Programs and Resources
Swarthmore College is committed to working with first-generation and low-income students.
The work of the First in Family Initiatives are highly collaborative in nature and we welcome our campus partners to lend their expertise in support of first-generation students.
Before You Arrive
Swarthmore realizes that making a decision on where to spend your college/university career is going to be one the hardest and most important decisions of your life. Therefore, Swarthmore is committed to making sure you know how you'll be supported as a Swarthmore student.
Each fall, we host a few hundred students on campus to explore life at Swarthmore. The weekend is an all-expenses-paid trip to the College, with preference given to students from traditionally underrepresented groups, students who are the first in their family to attend college, and students from low-income backgrounds. Learn more about Discover Swarthmore.
Each spring, we host an all-expenses-paid trip to Swarthmore for admitted students from low-income backgrounds, student who are first in their family to attend college, and students working with community-based organizations.
Application fee waivers are available to students for whom the fee would pose a financial hardship and we automatically waive enrollment deposits for qualified students. In addition, undocumented and DACA-eligible first-year and transfer students are evaluated in a need-blind admissions process and, if offered admissions, their financial need is met with loan-free financial aid awards, as with all students.
Everyone at Swarthmore is on an intellectual journey. Therefore, the First in Family (FIF) Team partners with the academic deans to bring together several programs that help to define what academic success at Swarthmore looks like.
We work individually and with groups of students on achieving their personal academic goals. Topics often include time management, reading strategies, how to participate effectively in class, study skills, test-taking strategies, finding an academic major, or taking time off from school. Sessions are tailored to your needs and help you discover strategies that work best for your particular learning style and goals. Learn more from the Office of Learning Resources.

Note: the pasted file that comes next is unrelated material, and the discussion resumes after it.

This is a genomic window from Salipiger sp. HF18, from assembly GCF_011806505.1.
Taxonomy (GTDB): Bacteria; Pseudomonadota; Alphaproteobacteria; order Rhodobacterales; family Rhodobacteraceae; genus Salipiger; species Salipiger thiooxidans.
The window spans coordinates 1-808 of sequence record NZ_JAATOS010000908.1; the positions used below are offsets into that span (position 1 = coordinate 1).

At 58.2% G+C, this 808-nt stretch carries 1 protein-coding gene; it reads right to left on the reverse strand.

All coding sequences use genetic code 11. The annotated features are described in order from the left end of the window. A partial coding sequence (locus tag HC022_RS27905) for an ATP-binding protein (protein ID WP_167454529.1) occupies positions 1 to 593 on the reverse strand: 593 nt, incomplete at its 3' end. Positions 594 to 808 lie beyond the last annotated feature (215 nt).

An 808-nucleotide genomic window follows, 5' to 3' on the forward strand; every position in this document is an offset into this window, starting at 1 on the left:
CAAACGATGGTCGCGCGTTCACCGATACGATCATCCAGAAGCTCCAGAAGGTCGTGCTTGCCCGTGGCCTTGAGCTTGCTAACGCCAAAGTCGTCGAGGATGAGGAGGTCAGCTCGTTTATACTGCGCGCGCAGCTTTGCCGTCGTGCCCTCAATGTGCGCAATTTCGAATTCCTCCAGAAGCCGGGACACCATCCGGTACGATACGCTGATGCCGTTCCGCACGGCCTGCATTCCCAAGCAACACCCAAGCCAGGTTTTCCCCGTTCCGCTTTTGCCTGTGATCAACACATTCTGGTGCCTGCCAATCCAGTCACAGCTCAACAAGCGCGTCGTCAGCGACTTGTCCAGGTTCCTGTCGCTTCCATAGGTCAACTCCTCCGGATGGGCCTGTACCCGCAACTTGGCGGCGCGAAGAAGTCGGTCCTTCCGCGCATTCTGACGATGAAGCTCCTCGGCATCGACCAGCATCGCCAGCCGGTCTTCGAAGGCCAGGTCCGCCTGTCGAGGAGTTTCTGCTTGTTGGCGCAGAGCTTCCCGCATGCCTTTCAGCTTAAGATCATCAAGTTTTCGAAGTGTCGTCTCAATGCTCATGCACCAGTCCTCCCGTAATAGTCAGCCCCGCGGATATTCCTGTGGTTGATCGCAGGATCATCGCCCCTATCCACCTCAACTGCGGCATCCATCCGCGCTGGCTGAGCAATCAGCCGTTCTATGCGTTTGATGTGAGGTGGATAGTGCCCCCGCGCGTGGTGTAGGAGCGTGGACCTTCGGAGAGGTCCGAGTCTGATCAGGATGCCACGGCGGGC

Student Academic Mentor Workshops
Student Academic Mentors (SAMs) are upper-class students specially selected and trained to help students develop and sustain effective learning skills. Each SAM is assigned to a residential hall and mentors a small number of students individually. SAMs also offer workshops throughout the year on academic skills and provide specific information on time management, reading, note-taking, test-taking, course selection, and accessing resources as well as encouragement and general advice. More about SAMs
Domestic and international programs cost the same to students, so low-income students do not necessarily need to choose from low-cost programs. We also provide additional funding for plane tickets, meals, and local transportation abroad.
Textbook Lending Library
To help students save money, the Library has created a collection of course books donated by Swarthmore students for Swarthmore students. Books from this collection have a guaranteed loan period of one semester rather than the usual two-hour loan period. See Donna Fournier in Underhill Library, Lang Music Building for more information.
Financial Aid Workshop
The Financial Aid Office shares information on how to fill out the FAFSA and navigate the complicated process.
Richard Rubin Scholar Mentoring Program
Now in its 12th year, the Richard Rubin Scholar Mentoring Program's fundamental objective is to advance the academic, inter-personal, social, and professional success of Swarthmore College students who are from low-income, disadvantaged backgrounds, and/or first-generation students attending college. More about the Richard Rubin Scholar Mentoring Program
Career Services Open House
Career Services hosts an open house just for first-generation/low income students every semester.
Instead of having to choose a paid internship over non-profit or community work, students can apply for internship funding from the College, enabling all students to choose internships that interest them.
Community & Identity Development
Movie nights, laundry, printing, and athletic events are free to all students.
First in Family Community Gathering
Held in the fall semester, this is our opening lunch where students network with faculty and staff who also identify as first-generation.